We all survived a week of flexible schedule. Nothing started or ended on time. We went with the flow. The pullbacks were gentle and could have driven some timely, organized people crazy. 

It’s odd that an entire group of 40 adult didn’t bring forth at least one people to react negatively to this extraordinary lack of structure and time boundaries. 

After a day of wandering aimlessly through town, stopping for ice cream, for flowers, for coffee, people chatting in groups, sharing life and stories, we waked alongside the oldest wall of the city and made it back up a steep street where we parked the car. We split without clear direction into a few groups, with the understanding that we’ll meet for dinner at Coco. 

Conrad, Jackie and I headed over to the airport to bring a last traveler. We had time, so we stopped at a large grocery store to buy beer for a week in the mountains. As we were finding our way though the parking lot, a mom down on her luck, with a sleeping baby in her arms pleaded for some help. I heard her say after we passed her “at least some milk”. 

Conrad went shopping for her. He said he feels uneasy getting two packs of beer for us, and dog treats, when a mother outside is desperate to feed her children. We got sausage & salami, bread, cheese & milk… As we went out she was still there, trying to sell wooden spoons with her 5 kids. We gave her the bag. We smiled and Conrad caressed the heads of the boys. Jackie was holding my hand. We smiled at her and blessed her. Her face skinny and sunburnt. Her grateful smile now burnt into my memory.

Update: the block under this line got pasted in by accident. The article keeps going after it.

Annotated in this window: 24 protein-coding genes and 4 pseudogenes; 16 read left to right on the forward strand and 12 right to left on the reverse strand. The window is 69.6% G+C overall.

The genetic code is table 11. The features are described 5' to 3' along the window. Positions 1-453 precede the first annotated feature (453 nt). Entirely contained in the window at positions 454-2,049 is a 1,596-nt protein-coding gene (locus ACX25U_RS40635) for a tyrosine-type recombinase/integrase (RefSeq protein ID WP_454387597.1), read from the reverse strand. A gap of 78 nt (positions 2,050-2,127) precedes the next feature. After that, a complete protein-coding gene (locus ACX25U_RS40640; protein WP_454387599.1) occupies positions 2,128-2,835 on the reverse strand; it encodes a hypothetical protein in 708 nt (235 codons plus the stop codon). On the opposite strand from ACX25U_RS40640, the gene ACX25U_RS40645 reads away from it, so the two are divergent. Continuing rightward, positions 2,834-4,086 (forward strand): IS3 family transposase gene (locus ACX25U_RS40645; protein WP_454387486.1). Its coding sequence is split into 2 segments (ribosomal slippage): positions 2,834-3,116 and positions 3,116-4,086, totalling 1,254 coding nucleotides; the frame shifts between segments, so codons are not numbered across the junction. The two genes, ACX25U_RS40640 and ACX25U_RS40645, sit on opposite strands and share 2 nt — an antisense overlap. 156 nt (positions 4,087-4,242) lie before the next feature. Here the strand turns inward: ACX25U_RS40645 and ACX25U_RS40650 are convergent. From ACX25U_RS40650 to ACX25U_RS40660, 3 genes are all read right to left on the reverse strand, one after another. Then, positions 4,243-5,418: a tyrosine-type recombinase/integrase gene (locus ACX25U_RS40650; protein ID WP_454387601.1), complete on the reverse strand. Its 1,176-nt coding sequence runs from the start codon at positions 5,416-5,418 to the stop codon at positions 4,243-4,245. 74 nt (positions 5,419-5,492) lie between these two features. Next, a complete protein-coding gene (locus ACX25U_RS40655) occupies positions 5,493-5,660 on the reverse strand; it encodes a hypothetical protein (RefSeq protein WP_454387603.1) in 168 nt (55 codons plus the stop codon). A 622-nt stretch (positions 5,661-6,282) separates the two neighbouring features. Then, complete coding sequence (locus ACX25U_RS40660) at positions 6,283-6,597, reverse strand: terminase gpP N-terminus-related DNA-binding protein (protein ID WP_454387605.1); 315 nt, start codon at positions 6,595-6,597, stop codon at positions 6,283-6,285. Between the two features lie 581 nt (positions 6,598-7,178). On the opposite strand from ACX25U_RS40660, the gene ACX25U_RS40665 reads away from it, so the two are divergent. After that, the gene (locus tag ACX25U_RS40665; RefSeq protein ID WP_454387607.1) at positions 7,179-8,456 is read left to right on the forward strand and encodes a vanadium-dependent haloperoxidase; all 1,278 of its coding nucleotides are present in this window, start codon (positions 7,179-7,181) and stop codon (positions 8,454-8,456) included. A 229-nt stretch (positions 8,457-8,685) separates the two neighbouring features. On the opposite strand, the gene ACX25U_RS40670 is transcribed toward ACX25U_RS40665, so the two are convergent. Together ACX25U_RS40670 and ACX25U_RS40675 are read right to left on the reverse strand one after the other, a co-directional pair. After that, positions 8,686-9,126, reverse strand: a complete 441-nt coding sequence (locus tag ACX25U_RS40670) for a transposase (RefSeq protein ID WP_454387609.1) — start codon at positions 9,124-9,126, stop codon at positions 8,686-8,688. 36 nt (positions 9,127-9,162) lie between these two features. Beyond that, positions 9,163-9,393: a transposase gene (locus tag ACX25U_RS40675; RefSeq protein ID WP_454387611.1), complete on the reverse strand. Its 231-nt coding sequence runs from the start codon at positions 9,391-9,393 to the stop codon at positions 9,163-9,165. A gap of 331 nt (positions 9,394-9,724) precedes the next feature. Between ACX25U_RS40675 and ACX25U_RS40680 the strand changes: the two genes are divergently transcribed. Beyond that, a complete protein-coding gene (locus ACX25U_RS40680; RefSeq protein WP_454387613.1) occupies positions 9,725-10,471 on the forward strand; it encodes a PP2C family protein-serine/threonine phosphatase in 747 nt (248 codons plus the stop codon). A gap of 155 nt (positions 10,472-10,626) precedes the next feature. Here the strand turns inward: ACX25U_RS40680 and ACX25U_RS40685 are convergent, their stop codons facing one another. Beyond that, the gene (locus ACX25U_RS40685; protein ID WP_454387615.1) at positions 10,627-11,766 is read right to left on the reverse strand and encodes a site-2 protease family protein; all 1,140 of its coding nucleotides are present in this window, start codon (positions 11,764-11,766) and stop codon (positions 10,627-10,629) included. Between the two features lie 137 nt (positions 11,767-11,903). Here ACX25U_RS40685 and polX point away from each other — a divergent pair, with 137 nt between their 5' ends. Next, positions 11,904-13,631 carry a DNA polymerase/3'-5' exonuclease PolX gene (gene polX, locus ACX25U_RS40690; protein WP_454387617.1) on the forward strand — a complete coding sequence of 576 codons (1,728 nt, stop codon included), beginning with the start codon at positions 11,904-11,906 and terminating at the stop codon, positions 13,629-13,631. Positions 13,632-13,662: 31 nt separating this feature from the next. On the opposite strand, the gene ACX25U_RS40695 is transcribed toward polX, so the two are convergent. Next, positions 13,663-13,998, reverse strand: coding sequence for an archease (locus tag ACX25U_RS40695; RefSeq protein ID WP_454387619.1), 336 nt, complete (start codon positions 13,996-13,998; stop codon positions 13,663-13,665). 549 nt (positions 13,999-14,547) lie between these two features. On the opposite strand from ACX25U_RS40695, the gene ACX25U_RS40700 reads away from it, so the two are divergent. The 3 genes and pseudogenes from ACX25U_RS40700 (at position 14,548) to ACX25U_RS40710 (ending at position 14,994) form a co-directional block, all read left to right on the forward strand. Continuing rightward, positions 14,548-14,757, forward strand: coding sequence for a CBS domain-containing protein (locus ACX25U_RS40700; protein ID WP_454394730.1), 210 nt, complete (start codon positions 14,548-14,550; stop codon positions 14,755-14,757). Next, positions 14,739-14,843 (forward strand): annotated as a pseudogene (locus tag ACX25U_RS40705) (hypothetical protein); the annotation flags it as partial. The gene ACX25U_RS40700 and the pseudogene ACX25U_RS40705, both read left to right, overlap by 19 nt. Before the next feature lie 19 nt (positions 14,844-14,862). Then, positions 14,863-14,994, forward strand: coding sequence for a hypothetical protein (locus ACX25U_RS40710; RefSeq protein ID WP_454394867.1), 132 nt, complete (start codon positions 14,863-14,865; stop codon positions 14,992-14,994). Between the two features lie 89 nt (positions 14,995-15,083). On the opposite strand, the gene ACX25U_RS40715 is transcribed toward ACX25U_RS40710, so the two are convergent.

Conrad and I had quarreled during that hour. We were both peopled out, tired, and got to the bottom of some misunderstandings.

We realized that we kept dismissing each others’ input or opinion. We got gas and then struggled to park at the airport. Only there we found out that the plane had an hour delay. On top of this delay, our friend was stopped at the border suspiciously, because he had a new passport, was traveling alone and had a lot of books. He was questioned for two hours. And we were waiting, getting increasingly worried and frustrated. Jackie was hungry, having walked through town all day, playing with her friend, not taking a nap. She was though in better spirit than me. 

At the end of that crazy day though, Conrad and I had a chance connect and slow down to listen to each other’s valuable input. We don’t talk just to hear our own voices.

As we were still waiting, we realized that the best thing for us both that day was the smile of the sun kissed, tired and skinny mother, in the parking lot of the large grocery store.